Flora Kernea, left, president of the Magnolia Chapter of the Gold Star Wives, bows her head in prayer with (from left) Dr. Barbara Glaze, Dorothy Casteel and Mattie Barron, also members of the Gold Star Wives, on Monday, May 28, 2012, at the Memorial Day program held at the Chattanooga National Cemetery in Chattanooga, Tenn. The Gold Star Wives are widows of military personnel who were killed in the line of duty.
Men carried flags, played taps on bugles, fired guns and said prayers Monday in honor of those who died in service to their country.
Several speakers also made sure that women who have lost their life also were recognized at the Chattanooga Area Veterans Council's Memorial Day program at Chattanooga National Cemetery.
Rosetta Fisher-Oliver, chief of voluntary services for the U.S. Department of Veterans Affairs Tennessee Valley Healthcare System and the keynote speaker, highlighted the growing contribution that women make in military efforts.
There are more than 200,000 women in the military and 1.7 million female veterans, she said.
In 1950, less than 2 percent of the nation's armed forces comprised females. By 2008, 14 percent of military ranks were female. And today, 20 percent of those serving are women, Fisher-Oliver said.
Though people often may not hear of women dying or getting wounded in war, she said nearly 400 women have been wounded and nearly 50 have died in Iraq. Fisher-Oliver said women knocked down doors and disarmed mines alongside their male comrades in Iraq.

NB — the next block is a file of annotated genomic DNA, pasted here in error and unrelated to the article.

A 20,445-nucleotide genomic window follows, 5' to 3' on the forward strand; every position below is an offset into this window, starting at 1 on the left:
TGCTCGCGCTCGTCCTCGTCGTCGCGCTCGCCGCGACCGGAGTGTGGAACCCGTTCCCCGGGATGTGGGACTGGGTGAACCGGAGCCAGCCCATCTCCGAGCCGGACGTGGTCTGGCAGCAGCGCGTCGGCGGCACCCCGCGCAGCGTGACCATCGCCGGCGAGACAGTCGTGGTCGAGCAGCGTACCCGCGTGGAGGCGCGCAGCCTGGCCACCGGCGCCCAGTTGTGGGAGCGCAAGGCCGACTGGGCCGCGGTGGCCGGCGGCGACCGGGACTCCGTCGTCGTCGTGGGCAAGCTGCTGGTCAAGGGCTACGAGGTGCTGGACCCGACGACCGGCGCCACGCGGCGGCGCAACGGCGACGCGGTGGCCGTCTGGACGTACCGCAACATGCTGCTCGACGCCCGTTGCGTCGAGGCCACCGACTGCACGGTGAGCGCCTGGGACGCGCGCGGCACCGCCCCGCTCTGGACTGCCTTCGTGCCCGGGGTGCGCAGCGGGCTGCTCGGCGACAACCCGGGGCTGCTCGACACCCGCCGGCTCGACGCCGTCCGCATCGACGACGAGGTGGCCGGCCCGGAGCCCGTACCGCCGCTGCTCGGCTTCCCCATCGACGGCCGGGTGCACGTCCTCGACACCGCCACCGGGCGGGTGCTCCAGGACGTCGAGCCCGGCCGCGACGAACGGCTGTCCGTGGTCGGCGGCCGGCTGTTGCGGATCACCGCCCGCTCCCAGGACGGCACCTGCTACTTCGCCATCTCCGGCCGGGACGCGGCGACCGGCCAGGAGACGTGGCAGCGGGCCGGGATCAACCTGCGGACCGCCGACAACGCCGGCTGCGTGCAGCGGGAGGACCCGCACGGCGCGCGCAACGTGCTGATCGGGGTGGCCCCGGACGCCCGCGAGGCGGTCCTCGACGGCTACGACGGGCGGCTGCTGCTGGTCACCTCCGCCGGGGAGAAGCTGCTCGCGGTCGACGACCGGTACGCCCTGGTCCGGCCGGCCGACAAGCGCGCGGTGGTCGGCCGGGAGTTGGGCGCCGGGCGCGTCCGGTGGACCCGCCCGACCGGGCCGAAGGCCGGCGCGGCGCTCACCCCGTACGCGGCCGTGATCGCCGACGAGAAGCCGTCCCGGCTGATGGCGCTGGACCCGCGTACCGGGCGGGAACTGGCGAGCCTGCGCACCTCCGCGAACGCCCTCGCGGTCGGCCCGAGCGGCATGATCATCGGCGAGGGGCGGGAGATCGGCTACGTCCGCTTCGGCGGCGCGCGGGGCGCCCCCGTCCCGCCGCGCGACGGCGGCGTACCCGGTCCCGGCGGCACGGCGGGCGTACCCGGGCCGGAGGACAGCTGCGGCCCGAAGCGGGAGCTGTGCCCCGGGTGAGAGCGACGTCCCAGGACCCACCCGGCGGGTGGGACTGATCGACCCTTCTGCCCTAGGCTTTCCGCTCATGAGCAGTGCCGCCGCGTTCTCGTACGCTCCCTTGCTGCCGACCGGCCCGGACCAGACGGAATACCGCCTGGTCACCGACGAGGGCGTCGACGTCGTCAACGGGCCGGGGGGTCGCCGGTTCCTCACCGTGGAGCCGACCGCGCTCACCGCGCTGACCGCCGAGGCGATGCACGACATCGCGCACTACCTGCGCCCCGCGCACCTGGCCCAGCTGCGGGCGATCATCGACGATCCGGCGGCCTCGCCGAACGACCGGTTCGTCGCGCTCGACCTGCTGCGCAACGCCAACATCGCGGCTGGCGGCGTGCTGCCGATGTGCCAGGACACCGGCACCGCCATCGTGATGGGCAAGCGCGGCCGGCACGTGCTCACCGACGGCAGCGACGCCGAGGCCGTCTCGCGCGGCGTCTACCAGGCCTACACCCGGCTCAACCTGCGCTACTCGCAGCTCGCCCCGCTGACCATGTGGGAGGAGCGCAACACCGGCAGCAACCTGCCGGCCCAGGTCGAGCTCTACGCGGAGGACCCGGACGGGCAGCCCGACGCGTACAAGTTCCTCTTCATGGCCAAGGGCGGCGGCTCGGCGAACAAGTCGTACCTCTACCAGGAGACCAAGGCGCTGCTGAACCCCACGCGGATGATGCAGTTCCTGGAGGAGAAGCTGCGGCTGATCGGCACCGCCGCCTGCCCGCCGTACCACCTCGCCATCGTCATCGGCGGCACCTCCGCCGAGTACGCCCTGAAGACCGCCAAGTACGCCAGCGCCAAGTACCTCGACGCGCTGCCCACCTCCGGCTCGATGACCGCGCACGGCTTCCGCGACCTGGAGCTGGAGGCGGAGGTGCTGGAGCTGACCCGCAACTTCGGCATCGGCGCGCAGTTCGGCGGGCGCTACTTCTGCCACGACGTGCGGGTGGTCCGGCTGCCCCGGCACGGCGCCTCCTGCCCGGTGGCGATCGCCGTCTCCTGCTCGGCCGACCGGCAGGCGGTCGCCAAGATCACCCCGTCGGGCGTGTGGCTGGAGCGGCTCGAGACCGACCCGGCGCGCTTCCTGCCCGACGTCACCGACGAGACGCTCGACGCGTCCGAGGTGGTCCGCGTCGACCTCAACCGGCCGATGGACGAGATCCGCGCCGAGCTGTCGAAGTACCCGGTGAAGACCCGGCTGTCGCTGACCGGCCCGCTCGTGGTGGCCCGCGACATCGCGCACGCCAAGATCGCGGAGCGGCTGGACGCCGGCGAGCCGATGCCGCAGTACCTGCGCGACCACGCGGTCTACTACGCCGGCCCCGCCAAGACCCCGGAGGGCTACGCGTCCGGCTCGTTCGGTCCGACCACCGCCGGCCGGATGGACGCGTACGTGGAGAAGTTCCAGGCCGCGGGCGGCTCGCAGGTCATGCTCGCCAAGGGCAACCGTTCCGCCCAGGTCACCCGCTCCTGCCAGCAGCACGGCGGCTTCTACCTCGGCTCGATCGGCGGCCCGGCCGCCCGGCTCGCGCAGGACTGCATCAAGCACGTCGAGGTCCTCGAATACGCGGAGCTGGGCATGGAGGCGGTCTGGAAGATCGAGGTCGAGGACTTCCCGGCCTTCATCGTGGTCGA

"Military men and women continue to fight and sacrifice their lives for us," she said.
Though she was not listed as a speaker at the Memorial Day ceremony, Flora Kernea approached the podium to honor Gold Star Mothers and Gold Star Wives, who lost sons or husbands in battle or from injuries and sickness following combat.
Kernea said she lost her husband and a son from illnesses stemming from battle. The Gold Star groups were formed to provide support for those whose husbands or sons made the ultimate sacrifice.
"The ladies had nowhere to turn to experience their grief and their sorrow and to raise their children alone," she said. "We've been there."
After the ceremony, Kernea looked up the hill at the thousands of decorated white headstones, some of which bear the names of her friends and relatives.
"Freedom is not free. You can look around and see the price," she said. "To me, this is a very sacred place."
After the ceremony, many wandered the cemetery's grounds looking for familiar names on headstones.
Vietnam veteran Alan Syler said the cemetery reminds him of the role that submariners played in World War II. He said 3,500 died on submarines in their efforts to sink more than half of enemy ships.
Syler sailed submarines for nine years in Vietnam.
"We need to honor those guys that gave all, because they're still lying out on the bottom somewhere," he said.
He said it's important that all people, young and old, understand the sacrifices of those in the armed forces.
"We need to remember them all," Syler said. "I just wouldn't be anywhere else on this day."
Kevin rejoined the Times Free Press in August 2011 as the Southeast Tennessee K-12 education reporter. He worked as an intern in 2009, covering the communities of Signal Mountain, Red Bank, Collegedale and Lookout Mountain, Tenn. A native Kansan, Kevin graduated with bachelor's degrees in journalism and sociology from the University of Kansas. After graduating, he worked as an education reporter in Hutchinson, Kan., for a year before coming back to Chattanooga. Honors include a ...